Page:Folk-lore - A Quarterly Review. Volume 17, 1906.djvu/451

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The Etiropean Sky -God. 435

hence, said he, out of my sight, and thou shalt have a truce of three days and three nights, and after that beware of me ! "

Then Derg Corra went into exile and took up his abode in a wood and used to go about on shanks of deer (si uerum est) for his lightness. One day as Finn was in the wood seeking him he saw a man in the top of a tree, a black- bird on his right shoulder and in his left hand a white vessel of bronze, filled with water, in which was a skittish trout, and a stag at the foot of the tree. And this was the practice of the man, cracking nuts ; and he would give half the kernel of a nut to the blackbird that was on his right shoulder while he would himself eat the other half ; and he would take an apple out of the bronze vessel that was in his left hand, divide it in two, throw one half to the stag that was at the foot of the tree, and then eat the other half himself. And on it he would drink a sip of the bronze vessel that was in his hand, so that he and the trout and the stag and the blackbird drank together. Then his followers asked of Finn who he in the tree was, for they did not recognise him on account of the hood of disguise which he wore.

Then Finn put his thumb into his mouth. When he took it out again, his imbas illumined him and he chanted an incantation and said: . . . " 'Tis Derg Corra son of Ua Daigre," said he, "that is in the tree."'

All the accessories of this peculiar figure, the nuts,^ the apple,^ the vessel of bronze,^ the blackbird,* the fish,^ and the stag,^ have met us before as concomitants of the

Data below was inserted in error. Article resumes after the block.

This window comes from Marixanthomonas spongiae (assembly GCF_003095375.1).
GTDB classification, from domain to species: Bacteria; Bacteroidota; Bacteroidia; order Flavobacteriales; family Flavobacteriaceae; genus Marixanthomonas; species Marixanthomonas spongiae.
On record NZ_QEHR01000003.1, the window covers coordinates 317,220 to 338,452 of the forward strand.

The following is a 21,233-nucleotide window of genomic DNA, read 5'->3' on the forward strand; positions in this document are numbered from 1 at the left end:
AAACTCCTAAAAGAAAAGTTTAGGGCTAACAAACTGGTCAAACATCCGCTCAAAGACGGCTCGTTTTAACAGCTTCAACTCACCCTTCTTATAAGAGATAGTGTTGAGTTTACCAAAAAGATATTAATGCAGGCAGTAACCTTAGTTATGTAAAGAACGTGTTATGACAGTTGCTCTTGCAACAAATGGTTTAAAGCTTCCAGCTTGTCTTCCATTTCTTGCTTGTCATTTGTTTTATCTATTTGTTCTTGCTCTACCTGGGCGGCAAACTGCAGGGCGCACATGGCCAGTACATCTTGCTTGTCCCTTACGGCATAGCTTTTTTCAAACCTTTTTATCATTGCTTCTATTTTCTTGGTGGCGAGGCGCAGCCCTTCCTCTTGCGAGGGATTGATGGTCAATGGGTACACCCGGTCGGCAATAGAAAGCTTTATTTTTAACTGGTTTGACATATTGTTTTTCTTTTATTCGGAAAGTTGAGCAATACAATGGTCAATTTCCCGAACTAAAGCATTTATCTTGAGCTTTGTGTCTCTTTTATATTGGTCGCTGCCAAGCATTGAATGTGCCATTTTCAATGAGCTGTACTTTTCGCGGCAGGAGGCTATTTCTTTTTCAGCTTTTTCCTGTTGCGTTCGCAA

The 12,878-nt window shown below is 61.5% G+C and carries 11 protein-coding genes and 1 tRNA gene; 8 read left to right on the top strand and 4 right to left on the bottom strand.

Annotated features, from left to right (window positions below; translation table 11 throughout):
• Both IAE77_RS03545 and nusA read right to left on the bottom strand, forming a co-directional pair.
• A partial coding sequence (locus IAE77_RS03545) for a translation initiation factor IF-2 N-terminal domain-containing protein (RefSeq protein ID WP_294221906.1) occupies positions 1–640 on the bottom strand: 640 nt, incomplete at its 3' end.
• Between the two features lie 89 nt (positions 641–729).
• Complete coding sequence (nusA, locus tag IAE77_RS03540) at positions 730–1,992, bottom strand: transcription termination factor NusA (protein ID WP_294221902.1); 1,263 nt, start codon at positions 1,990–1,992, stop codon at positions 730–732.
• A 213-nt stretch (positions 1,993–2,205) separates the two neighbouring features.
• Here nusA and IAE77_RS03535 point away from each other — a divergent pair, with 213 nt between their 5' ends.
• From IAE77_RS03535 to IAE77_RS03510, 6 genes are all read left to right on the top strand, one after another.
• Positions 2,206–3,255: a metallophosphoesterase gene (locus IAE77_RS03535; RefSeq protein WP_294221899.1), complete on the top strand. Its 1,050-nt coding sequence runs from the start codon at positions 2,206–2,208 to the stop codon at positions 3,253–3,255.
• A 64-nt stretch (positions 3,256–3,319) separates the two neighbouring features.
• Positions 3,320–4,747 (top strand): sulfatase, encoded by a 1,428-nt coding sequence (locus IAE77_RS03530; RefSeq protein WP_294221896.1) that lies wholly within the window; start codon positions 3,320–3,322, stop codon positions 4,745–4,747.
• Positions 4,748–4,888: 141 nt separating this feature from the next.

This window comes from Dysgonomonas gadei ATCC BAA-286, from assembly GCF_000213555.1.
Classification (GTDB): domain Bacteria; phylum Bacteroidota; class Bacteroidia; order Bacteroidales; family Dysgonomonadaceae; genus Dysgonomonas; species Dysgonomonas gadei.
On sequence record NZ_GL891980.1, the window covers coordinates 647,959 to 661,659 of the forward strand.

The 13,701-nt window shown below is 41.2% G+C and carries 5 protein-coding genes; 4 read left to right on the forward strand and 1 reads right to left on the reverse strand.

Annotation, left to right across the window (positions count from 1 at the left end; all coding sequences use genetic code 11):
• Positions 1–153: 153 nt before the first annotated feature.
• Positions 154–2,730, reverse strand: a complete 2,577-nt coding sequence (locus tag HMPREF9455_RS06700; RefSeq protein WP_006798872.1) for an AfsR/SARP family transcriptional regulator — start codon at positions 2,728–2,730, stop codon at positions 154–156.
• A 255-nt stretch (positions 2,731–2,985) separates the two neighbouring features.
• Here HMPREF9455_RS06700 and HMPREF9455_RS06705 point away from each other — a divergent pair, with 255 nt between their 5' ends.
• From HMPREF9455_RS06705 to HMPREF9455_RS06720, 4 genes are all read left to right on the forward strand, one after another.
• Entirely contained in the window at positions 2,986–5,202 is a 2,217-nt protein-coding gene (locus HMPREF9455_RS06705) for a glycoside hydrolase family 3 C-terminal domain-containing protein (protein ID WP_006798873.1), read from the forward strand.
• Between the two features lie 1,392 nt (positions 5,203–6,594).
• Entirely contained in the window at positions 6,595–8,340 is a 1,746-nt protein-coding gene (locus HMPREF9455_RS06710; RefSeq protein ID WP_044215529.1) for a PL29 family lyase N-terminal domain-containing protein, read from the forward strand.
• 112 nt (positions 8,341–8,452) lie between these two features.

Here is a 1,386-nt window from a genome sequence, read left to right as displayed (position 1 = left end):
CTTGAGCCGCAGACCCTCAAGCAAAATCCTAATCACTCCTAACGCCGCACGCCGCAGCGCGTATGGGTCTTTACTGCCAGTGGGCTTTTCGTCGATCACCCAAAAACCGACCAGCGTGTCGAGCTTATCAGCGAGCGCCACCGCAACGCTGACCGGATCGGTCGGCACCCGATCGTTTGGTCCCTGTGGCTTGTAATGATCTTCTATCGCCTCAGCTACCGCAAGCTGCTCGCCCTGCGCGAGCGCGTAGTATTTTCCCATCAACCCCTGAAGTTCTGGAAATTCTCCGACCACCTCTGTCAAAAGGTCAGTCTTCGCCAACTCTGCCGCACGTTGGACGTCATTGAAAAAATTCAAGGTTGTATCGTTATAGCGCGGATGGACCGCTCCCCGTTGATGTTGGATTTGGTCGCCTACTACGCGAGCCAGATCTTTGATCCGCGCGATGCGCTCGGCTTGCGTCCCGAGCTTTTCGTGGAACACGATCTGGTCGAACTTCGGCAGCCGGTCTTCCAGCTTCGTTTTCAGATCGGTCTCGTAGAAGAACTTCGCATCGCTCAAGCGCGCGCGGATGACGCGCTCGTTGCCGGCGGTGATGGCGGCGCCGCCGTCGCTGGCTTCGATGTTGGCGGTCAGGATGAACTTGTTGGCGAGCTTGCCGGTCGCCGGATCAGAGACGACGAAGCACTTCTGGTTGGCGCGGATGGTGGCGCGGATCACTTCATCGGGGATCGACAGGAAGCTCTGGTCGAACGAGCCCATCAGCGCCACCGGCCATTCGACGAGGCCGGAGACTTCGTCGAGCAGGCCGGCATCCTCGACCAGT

^Folk-lore xvii. 58 f., 61, 165, 311 n. i, 330.

"^ lb. xvii. 56 ff., 61, 144, 147 f., I52fr., 159 f., 162, 169 ft., 308 ff.

^ lb. xvii. 152 f., 155, 168, 173, 309 f., cp. supra p. 431.

^ lb. xvii. 165 ff., 313 f. '^ lb. xvii. 39ff., 43, 62, 152, 162,3295.

^ lb. xvii. 46 f. , 342. The statement that Derg Corra used to go about on shanks of deer reminds us that Finn too was closely related to the same animal. His mother was transformed into a fawn (D. Hyde Beside the Fire London 1890 p. 14 ff.). He married Sadbh, who had previously been turned into a fawn by Fear Doirche, the Dark Druid of the Men of Dea, and was later on forced to resume her animal shape by the same magician (P. Kennedy Legendary Fictions of the Irish Celts p. 235 ff.. Lady Gregory Gods and Fighting Men p. 174 ff.). Sadbh was by Finn the mother of Oisin, the ' Little Fawn ' (O'Curry Manuscript Materials p. 304), who would not eat the shin-bone of a deer lest it should be that of his own mother. It is said in Skye that Oisin's mother (or nurse) was a deer ; and that fur like deer's fur grew on his forehead, where it had been licked by her (Rev. J. G. Campbell The Fians p. 78 ff., Rev. D. Maclnnes Folk and Hero Tales London 1890 (IVaifs and Strays of Celtic Tradition: Argyllshire Series, ii.) p. 470 f., D. Hyde Beside the Fire p. 178). Finn himself was on one occasion changed into a grey fawn;